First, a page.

Are there any pro-life Democrats left in America? After the Democrat cave-in which came during the passage of Obamacare, and after the concomitant HHS mandate requiring contraception and abortifacient drugs be covered by all health insurance programs, the answer would seem to be an emphatic, “No!” The national platform of the Democrat party calls more or less for abortion on demand.
Still, there are some pro-life Democrats. I follow the blog of one such person, Rebecca Hamilton, a state representative from Oklahoma. From all I can see, she is a devout
Roman Catholic who seeks to live out her faith in every aspect of life (not just during the Mass). Her blog is tagged, “Public Catholic.” I have a great deal of respect for her because she seeks to have her political ideals answer to her eternal faith. We all benefit from having such examples.
I encourage you to read through one of her latest blogs, as it will likely offend you whether you are Democrat or Republican. Such offense is good in the sense that it calls for a subjugation of your political party to your Christian identity. Her concluding comment sums up the thrust of her plea,
I can’t emphasize enough that we need to stand and fight within our parties to change things. You cannot build a culture of life with half the people. It cannot be done.
Her heart is obviously in shining the pro-life light into an abortion-minded darkness within the Democrat political system. While I may not be as optimistic about her potential of success in the endeavor, I am quite impressed and encouraged by her effort.
She must feel alone much of the time. Her presence in the political arena as a pro-life Democrat is a reminder to all Christians that our faith ought never to be captive to any political animal, be it donkey or elephant.
The Pew Forum on Religion and Public Life has just released a new study concerning the increase of “Nones.” What they mean by that is that there is a rise in the number of people not affiliating with any religion at all. Overall, the study shows that we are still (at least nominally) a Judeo-Christian country, but the atheist, agnostic, and nothing-at-all categories are increasing.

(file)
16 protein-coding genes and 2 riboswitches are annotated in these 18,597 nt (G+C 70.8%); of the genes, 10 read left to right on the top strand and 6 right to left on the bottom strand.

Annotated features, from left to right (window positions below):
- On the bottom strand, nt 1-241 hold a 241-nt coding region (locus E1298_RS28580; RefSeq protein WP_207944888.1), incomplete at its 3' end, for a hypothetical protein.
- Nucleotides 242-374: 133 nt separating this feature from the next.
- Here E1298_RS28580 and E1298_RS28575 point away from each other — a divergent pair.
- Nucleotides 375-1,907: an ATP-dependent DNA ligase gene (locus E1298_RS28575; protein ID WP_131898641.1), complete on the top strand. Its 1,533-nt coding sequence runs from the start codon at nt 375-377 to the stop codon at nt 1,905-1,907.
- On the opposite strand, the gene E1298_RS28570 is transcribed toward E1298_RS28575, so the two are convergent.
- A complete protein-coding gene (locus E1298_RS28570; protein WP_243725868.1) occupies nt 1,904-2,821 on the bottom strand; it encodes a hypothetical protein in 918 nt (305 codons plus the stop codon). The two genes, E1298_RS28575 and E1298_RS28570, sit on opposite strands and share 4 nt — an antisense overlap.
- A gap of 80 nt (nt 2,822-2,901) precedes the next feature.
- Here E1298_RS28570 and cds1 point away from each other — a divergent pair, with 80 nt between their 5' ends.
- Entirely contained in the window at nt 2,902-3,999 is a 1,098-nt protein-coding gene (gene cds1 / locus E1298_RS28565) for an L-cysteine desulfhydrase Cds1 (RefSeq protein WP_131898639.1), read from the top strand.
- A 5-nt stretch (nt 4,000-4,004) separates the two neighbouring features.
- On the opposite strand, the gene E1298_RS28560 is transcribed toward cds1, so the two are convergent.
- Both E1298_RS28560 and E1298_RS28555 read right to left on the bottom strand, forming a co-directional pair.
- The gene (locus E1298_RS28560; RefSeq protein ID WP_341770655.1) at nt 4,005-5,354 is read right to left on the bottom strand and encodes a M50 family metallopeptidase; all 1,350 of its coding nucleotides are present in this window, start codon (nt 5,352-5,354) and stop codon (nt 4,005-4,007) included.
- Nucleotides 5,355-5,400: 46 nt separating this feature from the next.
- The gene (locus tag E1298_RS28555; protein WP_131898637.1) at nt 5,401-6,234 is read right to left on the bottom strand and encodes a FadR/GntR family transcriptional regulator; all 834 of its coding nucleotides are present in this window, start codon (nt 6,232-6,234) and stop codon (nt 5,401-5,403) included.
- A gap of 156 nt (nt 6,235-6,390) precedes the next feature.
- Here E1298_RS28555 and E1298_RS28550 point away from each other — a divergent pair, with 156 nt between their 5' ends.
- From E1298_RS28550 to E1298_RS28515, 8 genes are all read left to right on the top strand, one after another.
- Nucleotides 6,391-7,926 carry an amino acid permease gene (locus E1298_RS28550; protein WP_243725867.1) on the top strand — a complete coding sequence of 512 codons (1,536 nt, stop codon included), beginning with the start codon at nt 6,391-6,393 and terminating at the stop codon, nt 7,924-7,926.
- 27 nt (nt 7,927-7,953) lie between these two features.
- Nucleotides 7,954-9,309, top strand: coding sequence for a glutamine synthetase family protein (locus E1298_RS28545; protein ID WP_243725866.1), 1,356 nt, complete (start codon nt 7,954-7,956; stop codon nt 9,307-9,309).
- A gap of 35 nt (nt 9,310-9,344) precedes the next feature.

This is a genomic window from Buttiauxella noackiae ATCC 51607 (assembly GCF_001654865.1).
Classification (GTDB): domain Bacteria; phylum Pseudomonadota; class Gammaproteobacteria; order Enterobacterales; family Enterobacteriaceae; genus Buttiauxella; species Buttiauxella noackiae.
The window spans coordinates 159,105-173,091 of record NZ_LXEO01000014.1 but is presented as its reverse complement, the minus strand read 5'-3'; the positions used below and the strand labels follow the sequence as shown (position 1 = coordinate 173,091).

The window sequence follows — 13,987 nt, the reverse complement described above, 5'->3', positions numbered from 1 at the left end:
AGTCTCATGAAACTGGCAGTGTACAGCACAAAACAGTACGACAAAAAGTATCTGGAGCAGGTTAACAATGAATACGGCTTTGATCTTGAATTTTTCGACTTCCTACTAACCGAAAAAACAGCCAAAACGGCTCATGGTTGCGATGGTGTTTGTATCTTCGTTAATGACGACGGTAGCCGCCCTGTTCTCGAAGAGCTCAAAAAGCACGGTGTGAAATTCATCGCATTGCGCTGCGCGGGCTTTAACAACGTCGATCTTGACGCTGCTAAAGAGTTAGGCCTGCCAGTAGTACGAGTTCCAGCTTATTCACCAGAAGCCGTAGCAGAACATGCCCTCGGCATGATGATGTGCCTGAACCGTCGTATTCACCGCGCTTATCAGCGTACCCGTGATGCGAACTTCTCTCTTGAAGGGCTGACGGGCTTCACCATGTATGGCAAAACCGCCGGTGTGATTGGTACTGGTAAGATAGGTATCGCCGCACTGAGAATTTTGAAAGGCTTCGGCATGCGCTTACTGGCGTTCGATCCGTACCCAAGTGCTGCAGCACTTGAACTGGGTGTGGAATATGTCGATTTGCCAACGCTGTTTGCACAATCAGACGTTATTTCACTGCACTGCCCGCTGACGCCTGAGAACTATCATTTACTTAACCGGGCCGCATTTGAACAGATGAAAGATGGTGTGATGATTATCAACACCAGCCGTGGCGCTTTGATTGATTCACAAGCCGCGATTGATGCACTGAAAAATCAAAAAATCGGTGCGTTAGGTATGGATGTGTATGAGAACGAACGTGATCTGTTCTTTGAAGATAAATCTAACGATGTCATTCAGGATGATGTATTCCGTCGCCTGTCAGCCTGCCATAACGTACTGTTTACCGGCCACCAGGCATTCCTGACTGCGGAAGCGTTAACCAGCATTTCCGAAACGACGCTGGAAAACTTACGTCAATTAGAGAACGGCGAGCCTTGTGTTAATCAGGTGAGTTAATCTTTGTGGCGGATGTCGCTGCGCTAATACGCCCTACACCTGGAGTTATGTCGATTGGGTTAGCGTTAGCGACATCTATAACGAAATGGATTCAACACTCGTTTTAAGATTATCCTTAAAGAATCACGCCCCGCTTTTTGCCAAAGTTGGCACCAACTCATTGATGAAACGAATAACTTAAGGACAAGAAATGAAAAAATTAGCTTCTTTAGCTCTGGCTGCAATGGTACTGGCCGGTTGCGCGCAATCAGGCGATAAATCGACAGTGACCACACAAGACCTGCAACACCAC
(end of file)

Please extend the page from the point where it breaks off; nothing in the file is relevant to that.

More and more, it appears, the religiously unaffiliated are finding a home in the Democrat party, while fewer and fewer of them are becoming Republican. Notice, however, according to the graph, that the numbers are not directly inverted; this means that many of the religiously unaffiliated have no home in either of the two major parties. I have included a small snippet from the article below. If you are interested in religion and politics, then you should check out the entire study.
“The religiously unaffiliated constitute a growing share of Democratic and Democratic-leaning registered voters. In 2007, there were about as many religiously unaffiliated Democratic and Democratic- leaning registered voters as white mainline and white Catholic Democratic voters. And the religiously unaffiliated were only slightly more numerous among Democratic and Democratic-leaning registered voters than were black Protestants (17% vs. 14%).” (From the Pew Forum on Religion and Public Life)
In response to a couple of posts of late, I offer below two examples of well-known preachers who have made overtly political statements. The first is Bishop E.W. Jackson who calls upon black Christians to leave the Democrat party. It’s a short, simple, and powerful video.
The second example comes from John MacArthur. You can listen to his sermon here, at Denny Burk’s blog.
There was a much-hyped Muslim prayer rally sanctioned and embraced by the Democrat National Convention in Charlotte. (Pre-rally hype estimated participants exceeding 20,000. Apparently, only 200 or so showed up). Muslims were invited and welcomed by the DNC. Christians were shunned.
Much has been made of the difficulty the DNC has had believing in God (and in Jerusalem) this week, but few have bothered to mention that Democrats officially distanced themselves from evangelical Christians. While Democrats fully supported a Muslim prayer rally, they totally rejected a Christian one.
According to this report, Christians of all denominations and backgrounds joined together from all over the Charlotte region to pray for the nation. The group of 9,000 hoped to “adopt a delegate” at the DNC, which meant sending a welcome basket to each delegate and giving them information about Charlotte and her churches.
The DNC officially denied the request of Charlotte 714. The reason?
According to David Benham, the organizer of Charlotte 714, “The mayor’s office texted me and said, ‘We regret to inform but we ask that you not send those letters, and not engage in ‘Adopt a Delegation,’ because your views on women are contrary to the convention.’”
It seems to me this move is more anti-Christian than anti-abortion. (Both positions are deplorable). Here is why the move seems more anti-Christian: The Muslim disposition is probably as anti-abortion as is that of evangelical Christians (see here). While the move by the DNC indicates just how completely they have succumbed to the cause of abortion, it also appears to be signaling a future in which the DNC is progressively moving to separate from traditional Christianity.